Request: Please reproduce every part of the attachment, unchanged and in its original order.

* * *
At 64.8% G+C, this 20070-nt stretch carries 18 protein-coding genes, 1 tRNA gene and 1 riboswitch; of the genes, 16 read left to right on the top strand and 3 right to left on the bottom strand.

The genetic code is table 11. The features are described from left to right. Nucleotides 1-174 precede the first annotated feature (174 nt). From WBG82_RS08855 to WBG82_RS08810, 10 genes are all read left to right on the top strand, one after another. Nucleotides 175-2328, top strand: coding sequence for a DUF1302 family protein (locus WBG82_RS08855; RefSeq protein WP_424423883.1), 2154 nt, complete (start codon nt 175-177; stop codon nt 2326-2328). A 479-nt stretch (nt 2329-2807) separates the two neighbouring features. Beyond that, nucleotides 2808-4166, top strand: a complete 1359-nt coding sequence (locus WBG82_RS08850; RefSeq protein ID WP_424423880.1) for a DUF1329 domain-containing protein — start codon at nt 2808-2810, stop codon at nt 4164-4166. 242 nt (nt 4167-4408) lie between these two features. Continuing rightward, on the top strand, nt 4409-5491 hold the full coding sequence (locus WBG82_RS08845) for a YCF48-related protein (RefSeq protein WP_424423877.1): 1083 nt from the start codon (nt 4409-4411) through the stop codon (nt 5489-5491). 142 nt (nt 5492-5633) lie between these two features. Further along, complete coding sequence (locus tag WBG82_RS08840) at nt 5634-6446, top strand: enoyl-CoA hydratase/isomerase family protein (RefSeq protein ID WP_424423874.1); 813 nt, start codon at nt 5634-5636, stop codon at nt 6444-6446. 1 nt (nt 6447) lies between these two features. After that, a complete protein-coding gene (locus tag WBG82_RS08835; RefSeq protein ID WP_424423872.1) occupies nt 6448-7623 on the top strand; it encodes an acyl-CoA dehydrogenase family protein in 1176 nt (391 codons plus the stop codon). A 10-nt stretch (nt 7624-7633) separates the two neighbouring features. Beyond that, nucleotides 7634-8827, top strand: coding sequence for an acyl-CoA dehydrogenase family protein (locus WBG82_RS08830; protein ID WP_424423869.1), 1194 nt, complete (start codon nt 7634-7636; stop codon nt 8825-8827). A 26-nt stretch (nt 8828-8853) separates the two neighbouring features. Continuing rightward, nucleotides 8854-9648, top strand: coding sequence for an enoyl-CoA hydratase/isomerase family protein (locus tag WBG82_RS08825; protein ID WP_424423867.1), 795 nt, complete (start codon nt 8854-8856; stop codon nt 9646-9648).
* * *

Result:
At 64.8% G+C, this 20070-nt stretch carries 18 protein-coding genes, 1 tRNA gene and 1 riboswitch; of the genes, 16 read left to right on the top strand and 3 right to left on the bottom strand.

The genetic code is table 11. The features are described from left to right. Nucleotides 1-174 precede the first annotated feature (174 nt). From WBG82_RS08855 to WBG82_RS08810, 10 genes are all read left to right on the top strand, one after another. Nucleotides 175-2328, top strand: coding sequence for a DUF1302 family protein (locus WBG82_RS08855; RefSeq protein WP_424423883.1), 2154 nt, complete (start codon nt 175-177; stop codon nt 2326-2328). A 479-nt stretch (nt 2329-2807) separates the two neighbouring features. Beyond that, nucleotides 2808-4166, top strand: a complete 1359-nt coding sequence (locus WBG82_RS08850; RefSeq protein ID WP_424423880.1) for a DUF1329 domain-containing protein — start codon at nt 2808-2810, stop codon at nt 4164-4166. 242 nt (nt 4167-4408) lie between these two features. Continuing rightward, on the top strand, nt 4409-5491 hold the full coding sequence (locus WBG82_RS08845) for a YCF48-related protein (RefSeq protein WP_424423877.1): 1083 nt from the start codon (nt 4409-4411) through the stop codon (nt 5489-5491). 142 nt (nt 5492-5633) lie between these two features. Further along, complete coding sequence (locus tag WBG82_RS08840) at nt 5634-6446, top strand: enoyl-CoA hydratase/isomerase family protein (RefSeq protein ID WP_424423874.1); 813 nt, start codon at nt 5634-5636, stop codon at nt 6444-6446. 1 nt (nt 6447) lies between these two features. After that, a complete protein-coding gene (locus tag WBG82_RS08835; RefSeq protein ID WP_424423872.1) occupies nt 6448-7623 on the top strand; it encodes an acyl-CoA dehydrogenase family protein in 1176 nt (391 codons plus the stop codon). A 10-nt stretch (nt 7624-7633) separates the two neighbouring features. Beyond that, nucleotides 7634-8827, top strand: coding sequence for an acyl-CoA dehydrogenase family protein (locus WBG82_RS08830; protein ID WP_424423869.1), 1194 nt, complete (start codon nt 7634-7636; stop codon nt 8825-8827). A 26-nt stretch (nt 8828-8853) separates the two neighbouring features. Continuing rightward, nucleotides 8854-9648, top strand: coding sequence for an enoyl-CoA hydratase/isomerase family protein (locus tag WBG82_RS08825; protein ID WP_424423867.1), 795 nt, complete (start codon nt 8854-8856; stop codon nt 9646-9648).